I was a devout acolyte of Faye Kellerman’s early Decker and Lazarus books. The Ritual Bath (1986) is, to me, one of the greatest first mysteries ever. In it, Peter Decker, an LAPD detective, encounters the orthodox Jewish Rina Lazarus after a rape and murder at her neighborhood mikvah, or ritual bath. Improbably, the two eventually get married and the series, now 26 books long, is a strong one. The early books were marked by intensity of character discovery, intensity of violence, and Kellerman’s propulsive narrative skill.
All these many books later, Peter and Rina have aged into a comfortable old married couple with many children and grandchildren, and Peter has retired from the LAPD and taken on a “retirement” job as a detective in upstate New York. I have found through reading many writers who were almost excessively violent in early books – Karin Slaughter and Val McDermid come to mind – that as the authors age, the violence becomes less extreme. In the cases of all of these talented writers I stuck with the books, because all of them are extremely well written.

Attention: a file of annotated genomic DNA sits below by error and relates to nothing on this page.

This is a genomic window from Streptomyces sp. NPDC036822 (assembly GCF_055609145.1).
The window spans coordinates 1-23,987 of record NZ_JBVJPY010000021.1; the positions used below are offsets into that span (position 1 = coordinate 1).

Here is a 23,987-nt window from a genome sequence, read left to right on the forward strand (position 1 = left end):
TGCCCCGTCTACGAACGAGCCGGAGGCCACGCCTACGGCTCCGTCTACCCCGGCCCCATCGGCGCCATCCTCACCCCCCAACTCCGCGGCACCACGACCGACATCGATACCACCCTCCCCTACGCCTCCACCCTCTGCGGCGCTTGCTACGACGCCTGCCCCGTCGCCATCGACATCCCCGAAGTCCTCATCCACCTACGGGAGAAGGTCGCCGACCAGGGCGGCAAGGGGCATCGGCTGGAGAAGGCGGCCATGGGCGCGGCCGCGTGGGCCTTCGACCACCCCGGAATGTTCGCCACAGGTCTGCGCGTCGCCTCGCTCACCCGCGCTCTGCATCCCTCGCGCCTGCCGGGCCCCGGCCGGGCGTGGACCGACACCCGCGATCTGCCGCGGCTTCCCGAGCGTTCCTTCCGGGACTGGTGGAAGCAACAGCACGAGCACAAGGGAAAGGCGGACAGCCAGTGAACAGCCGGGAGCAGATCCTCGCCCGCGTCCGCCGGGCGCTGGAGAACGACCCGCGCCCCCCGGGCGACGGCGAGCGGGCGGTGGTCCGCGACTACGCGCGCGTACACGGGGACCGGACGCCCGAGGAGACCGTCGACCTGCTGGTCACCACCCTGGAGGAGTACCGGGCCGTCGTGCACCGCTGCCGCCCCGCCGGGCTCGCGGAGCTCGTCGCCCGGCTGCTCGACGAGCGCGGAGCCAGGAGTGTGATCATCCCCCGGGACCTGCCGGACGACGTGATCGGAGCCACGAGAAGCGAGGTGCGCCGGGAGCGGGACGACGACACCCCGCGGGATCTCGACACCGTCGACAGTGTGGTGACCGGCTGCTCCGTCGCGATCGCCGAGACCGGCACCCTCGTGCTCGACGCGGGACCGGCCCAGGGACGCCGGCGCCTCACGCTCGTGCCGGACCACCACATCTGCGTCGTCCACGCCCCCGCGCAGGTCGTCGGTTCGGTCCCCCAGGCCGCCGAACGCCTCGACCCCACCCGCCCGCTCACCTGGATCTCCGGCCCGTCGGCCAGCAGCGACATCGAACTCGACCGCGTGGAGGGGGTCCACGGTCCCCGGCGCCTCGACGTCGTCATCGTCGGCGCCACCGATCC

What hasn’t changed are the wonder of Kellerman’s main characters. All these years later, I love them as much as I did in my first encounter. Rina is that almost perfect woman who isn’t annoying (unlike say, Susan Silverman in the Robert Parker books). Peter is kind – a kind husband and father, and a kind mentor to his present partner, Tyler McAdams, a recent law school grad who is figuring out his life. Rina and Peter are always worth a visit just on their own.
What also hasn’t changed is Kellerman’s sure hand with narrative. She sets up her story with a good hook. A developmentally disabled man, Bertram Telemann, has disappeared from a scheduled field trip set up by the home he lives in. The group had gone into the woods to hike and a head count on the bus home comes up one short.
While looking for Bertram, the police come across some older bones, and a cold case comes into play. Ten years ago, three college students had disappeared on a camping trip in the woods and were never heard from again. Sadly, the bones discovered turn out to belong to one of the missing boys, and Peter and his partner begin to unravel the case.
Kellerman has such a sure hand she’s able to unspool both stories almost simultaneously, though the story of the boys takes front and center as Decker and his partner reach out to the parents of the missing boys to help them understand what happened.
Decker announces a change toward the end of the book that made me think this was a series wrap up, but Kellerman leaves a thread to unravel in a future story at the end of the book. She also lays out a possible new direction for the series. Either way this was a book that flew through my reading fingers far too quickly. It also made me remember and appreciate all the reasons I love this series.